American inventor Thomas Edison had thrown light on the nature of civilisation when he once said, “Until we stop harming all other living beings, we are still savages.” This savagery is being played out in the streets of Bangalore. The brutality with which street dogs in the city are being captured, tortured and culled since last fortnight is shocking. This frenzy is a retaliation to the mauling of two children, in separate incidents, by a pack of street dogs. While the grief of the families of the deceased is great, what is worrying is that the outrage against all stray dogs has the total backing of the Karnataka government. In fact, it has been the chief instigator of this pogrom against the animals.
The state government has responded to the gruesome deaths of the two children in a knee-jerk manner. The Karnataka Health Minister has vowed that “all dogs moving in packs... will be put to sleep immediately”. The Animal Birth Control (Dogs) Rules, 2001, should be read out to him and his colleagues immediately. The law forbids the killing of street dogs unless they are afflicted by a fatal condition of rabies or other such illnesses. Even in such cases, euthanasia is to be conducted in a compassionate — in the least painful — manner possible. It is well-known that dogs are one of the most affectionate and intelligent animals that live with humans. They usually turn aggressive only when threatened or hungry. One must not lose sight of the fact that the aggression of the ‘deadly dogs’ in Bangalore was not normal behaviour and is unlikely to be repeated on a regular basis.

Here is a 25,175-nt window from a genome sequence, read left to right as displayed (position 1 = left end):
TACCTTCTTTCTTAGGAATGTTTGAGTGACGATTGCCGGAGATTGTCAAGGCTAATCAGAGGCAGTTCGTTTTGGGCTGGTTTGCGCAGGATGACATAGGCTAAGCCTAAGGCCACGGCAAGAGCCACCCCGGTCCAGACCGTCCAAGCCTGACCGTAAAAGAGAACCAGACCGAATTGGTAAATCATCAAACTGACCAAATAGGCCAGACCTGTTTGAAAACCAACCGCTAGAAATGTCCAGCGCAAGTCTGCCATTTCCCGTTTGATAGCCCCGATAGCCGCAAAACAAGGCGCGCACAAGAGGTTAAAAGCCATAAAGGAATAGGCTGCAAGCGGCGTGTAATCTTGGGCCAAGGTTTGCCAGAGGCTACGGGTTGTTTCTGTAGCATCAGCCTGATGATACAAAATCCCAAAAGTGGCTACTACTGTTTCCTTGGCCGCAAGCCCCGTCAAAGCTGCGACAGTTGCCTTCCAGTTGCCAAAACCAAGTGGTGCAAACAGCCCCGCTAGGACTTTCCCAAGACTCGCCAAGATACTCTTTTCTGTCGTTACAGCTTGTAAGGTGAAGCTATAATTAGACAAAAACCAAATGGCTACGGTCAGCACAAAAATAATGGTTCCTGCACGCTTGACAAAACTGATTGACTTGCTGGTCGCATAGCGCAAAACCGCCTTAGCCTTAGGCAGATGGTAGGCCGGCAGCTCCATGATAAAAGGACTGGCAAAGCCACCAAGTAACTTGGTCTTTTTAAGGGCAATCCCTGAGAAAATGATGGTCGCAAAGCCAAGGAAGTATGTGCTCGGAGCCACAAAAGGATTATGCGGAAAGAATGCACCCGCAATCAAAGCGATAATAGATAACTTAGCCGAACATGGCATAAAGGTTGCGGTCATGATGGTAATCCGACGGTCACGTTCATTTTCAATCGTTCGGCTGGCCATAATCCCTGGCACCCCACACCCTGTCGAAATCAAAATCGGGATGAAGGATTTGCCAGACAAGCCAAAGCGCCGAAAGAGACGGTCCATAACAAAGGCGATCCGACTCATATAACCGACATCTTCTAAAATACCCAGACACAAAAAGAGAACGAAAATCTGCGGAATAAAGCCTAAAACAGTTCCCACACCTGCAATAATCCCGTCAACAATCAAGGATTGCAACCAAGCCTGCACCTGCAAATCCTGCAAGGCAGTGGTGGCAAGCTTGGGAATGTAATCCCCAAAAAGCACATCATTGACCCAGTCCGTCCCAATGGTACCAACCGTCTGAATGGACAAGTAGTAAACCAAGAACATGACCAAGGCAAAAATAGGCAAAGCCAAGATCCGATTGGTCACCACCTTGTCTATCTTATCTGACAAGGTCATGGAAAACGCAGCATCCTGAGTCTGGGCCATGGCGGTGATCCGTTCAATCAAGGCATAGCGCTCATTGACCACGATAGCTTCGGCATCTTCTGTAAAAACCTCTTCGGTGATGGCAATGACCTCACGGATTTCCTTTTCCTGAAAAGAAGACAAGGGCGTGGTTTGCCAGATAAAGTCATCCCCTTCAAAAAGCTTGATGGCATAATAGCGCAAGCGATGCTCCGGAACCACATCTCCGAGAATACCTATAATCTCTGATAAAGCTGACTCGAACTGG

If the rules drafted in 2001 had been followed to the book, street dogs would have been sterilised in a phased manner, given medical attention and shelter when required and humane education imparted to the public on the way to treat these animals. But even though this has been done only in a haphazard manner, let us at least not stoop to become fiends who, because of two instances of tragic anomaly, go on a bout of blood-lust against an animal that is not collectively guilty.